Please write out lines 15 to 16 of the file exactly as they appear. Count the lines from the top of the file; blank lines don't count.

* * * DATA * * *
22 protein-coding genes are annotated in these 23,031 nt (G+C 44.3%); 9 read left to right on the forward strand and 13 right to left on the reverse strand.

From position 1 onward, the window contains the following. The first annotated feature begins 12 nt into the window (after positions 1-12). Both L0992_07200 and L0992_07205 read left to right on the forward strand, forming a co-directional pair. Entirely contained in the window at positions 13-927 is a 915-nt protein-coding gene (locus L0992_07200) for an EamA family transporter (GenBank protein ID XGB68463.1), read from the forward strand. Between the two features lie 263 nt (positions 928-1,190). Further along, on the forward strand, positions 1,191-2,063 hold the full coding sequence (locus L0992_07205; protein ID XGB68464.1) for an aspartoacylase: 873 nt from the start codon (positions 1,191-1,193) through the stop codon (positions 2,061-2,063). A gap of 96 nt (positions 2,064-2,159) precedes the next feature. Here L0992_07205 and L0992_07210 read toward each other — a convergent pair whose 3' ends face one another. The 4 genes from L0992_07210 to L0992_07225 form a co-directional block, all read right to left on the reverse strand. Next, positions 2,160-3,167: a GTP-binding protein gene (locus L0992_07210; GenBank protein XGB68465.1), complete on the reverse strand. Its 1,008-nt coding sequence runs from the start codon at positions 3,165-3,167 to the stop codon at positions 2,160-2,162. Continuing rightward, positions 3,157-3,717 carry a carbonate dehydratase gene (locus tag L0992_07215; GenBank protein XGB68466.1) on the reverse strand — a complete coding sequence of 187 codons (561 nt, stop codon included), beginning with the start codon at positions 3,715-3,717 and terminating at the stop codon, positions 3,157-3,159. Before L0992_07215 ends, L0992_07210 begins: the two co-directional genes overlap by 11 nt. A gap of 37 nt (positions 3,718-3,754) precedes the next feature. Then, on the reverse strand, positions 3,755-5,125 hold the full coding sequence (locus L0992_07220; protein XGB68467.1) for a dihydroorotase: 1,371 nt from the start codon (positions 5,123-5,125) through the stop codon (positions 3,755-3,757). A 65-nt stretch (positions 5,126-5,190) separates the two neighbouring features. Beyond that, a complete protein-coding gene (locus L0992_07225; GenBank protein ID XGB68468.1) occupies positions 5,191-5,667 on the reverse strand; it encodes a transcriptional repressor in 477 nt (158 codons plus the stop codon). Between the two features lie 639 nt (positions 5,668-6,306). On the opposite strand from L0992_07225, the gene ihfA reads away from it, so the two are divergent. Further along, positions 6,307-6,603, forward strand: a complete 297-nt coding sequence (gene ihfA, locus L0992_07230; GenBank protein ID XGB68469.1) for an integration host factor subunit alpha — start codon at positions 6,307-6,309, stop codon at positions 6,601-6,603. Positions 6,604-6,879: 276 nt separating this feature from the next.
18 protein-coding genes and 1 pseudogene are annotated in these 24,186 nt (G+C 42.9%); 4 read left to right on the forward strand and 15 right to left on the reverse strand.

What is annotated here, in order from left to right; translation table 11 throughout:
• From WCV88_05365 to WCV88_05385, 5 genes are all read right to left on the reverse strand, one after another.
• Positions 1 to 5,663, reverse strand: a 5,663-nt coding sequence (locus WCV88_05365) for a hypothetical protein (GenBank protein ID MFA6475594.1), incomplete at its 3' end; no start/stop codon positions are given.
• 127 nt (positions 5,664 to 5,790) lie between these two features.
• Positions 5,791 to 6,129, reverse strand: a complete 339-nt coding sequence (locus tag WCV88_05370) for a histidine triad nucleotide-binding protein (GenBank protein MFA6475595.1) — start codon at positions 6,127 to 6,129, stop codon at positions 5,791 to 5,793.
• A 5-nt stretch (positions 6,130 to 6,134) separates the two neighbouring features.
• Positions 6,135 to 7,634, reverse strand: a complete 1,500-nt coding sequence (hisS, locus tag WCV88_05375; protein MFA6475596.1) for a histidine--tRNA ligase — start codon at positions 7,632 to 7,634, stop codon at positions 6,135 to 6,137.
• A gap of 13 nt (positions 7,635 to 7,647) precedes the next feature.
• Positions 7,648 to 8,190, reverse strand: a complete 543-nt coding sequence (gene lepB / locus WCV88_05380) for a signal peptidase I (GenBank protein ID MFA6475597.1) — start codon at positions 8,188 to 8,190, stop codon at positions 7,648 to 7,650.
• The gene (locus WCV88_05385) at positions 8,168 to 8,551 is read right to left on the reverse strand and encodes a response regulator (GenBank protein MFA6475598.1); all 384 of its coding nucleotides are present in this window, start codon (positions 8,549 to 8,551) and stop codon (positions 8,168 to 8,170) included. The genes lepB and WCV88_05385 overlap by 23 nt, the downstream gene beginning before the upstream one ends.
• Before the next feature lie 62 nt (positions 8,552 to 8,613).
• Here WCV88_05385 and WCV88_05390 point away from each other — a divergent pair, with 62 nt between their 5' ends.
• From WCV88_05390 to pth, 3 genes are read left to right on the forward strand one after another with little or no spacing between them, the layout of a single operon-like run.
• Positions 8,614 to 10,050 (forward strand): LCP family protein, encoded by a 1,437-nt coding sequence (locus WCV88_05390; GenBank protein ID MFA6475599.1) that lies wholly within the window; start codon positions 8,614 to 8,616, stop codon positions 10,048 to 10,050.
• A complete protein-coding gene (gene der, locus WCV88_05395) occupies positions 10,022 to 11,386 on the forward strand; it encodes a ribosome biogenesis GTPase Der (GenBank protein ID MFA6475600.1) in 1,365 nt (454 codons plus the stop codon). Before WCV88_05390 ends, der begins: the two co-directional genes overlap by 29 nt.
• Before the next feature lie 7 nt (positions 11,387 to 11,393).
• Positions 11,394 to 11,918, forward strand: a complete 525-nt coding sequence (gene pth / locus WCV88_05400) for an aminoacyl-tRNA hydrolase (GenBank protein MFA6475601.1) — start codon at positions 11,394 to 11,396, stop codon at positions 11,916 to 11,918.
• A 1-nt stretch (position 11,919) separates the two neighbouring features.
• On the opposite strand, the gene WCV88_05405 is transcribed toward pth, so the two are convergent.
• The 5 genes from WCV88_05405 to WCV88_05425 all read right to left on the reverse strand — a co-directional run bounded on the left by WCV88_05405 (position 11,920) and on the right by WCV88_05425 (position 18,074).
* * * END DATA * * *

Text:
• Here WCV88_05385 and WCV88_05390 point away from each other — a divergent pair, with 62 nt between their 5' ends.
• From WCV88_05390 to pth, 3 genes are read left to right on the forward strand one after another with little or no spacing between them, the layout of a single operon-like run.